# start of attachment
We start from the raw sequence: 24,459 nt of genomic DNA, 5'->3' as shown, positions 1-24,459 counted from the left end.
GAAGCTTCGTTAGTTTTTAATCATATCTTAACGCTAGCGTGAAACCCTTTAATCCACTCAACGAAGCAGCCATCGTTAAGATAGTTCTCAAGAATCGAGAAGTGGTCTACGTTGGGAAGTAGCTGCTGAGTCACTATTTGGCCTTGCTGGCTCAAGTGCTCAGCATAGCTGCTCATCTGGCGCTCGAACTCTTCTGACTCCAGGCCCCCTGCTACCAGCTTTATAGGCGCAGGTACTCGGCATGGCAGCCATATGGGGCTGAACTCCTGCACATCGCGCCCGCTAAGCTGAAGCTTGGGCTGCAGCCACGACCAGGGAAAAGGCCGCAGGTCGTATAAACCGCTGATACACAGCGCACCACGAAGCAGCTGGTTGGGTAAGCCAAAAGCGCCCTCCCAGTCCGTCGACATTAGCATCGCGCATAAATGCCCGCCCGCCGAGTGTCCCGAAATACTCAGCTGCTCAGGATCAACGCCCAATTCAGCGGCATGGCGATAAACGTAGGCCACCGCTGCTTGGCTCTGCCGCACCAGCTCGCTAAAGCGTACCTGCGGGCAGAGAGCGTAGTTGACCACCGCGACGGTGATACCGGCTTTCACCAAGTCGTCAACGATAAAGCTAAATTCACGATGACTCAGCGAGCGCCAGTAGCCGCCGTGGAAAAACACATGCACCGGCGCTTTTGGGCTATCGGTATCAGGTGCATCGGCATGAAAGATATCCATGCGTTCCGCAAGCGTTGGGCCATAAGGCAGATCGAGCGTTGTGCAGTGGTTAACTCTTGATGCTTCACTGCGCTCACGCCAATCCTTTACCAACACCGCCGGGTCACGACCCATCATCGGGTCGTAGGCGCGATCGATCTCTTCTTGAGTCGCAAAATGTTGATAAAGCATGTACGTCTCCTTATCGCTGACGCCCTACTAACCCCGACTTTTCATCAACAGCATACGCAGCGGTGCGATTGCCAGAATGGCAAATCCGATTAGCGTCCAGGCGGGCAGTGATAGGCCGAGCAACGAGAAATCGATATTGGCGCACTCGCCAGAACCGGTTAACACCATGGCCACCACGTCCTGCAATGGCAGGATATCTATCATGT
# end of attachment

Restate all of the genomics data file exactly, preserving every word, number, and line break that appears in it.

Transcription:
We start from the raw sequence: 24,459 nt of genomic DNA, 5'->3' as shown, positions 1-24,459 counted from the left end.
GAAGCTTCGTTAGTTTTTAATCATATCTTAACGCTAGCGTGAAACCCTTTAATCCACTCAACGAAGCAGCCATCGTTAAGATAGTTCTCAAGAATCGAGAAGTGGTCTACGTTGGGAAGTAGCTGCTGAGTCACTATTTGGCCTTGCTGGCTCAAGTGCTCAGCATAGCTGCTCATCTGGCGCTCGAACTCTTCTGACTCCAGGCCCCCTGCTACCAGCTTTATAGGCGCAGGTACTCGGCATGGCAGCCATATGGGGCTGAACTCCTGCACATCGCGCCCGCTAAGCTGAAGCTTGGGCTGCAGCCACGACCAGGGAAAAGGCCGCAGGTCGTATAAACCGCTGATACACAGCGCACCACGAAGCAGCTGGTTGGGTAAGCCAAAAGCGCCCTCCCAGTCCGTCGACATTAGCATCGCGCATAAATGCCCGCCCGCCGAGTGTCCCGAAATACTCAGCTGCTCAGGATCAACGCCCAATTCAGCGGCATGGCGATAAACGTAGGCCACCGCTGCTTGGCTCTGCCGCACCAGCTCGCTAAAGCGTACCTGCGGGCAGAGAGCGTAGTTGACCACCGCGACGGTGATACCGGCTTTCACCAAGTCGTCAACGATAAAGCTAAATTCACGATGACTCAGCGAGCGCCAGTAGCCGCCGTGGAAAAACACATGCACCGGCGCTTTTGGGCTATCGGTATCAGGTGCATCGGCATGAAAGATATCCATGCGTTCCGCAAGCGTTGGGCCATAAGGCAGATCGAGCGTTGTGCAGTGGTTAACTCTTGATGCTTCACTGCGCTCACGCCAATCCTTTACCAACACCGCCGGGTCACGACCCATCATCGGGTCGTAGGCGCGATCGATCTCTTCTTGAGTCGCAAAATGTTGATAAAGCATGTACGTCTCCTTATCGCTGACGCCCTACTAACCCCGACTTTTCATCAACAGCATACGCAGCGGTGCGATTGCCAGAATGGCAAATCCGATTAGCGTCCAGGCGGGCAGTGATAGGCCGAGCAACGAGAAATCGATATTGGCGCACTCGCCAGAACCGGTTAACACCATGGCCACCACGTCCTGCAATGGCAGGATATCTATCATGT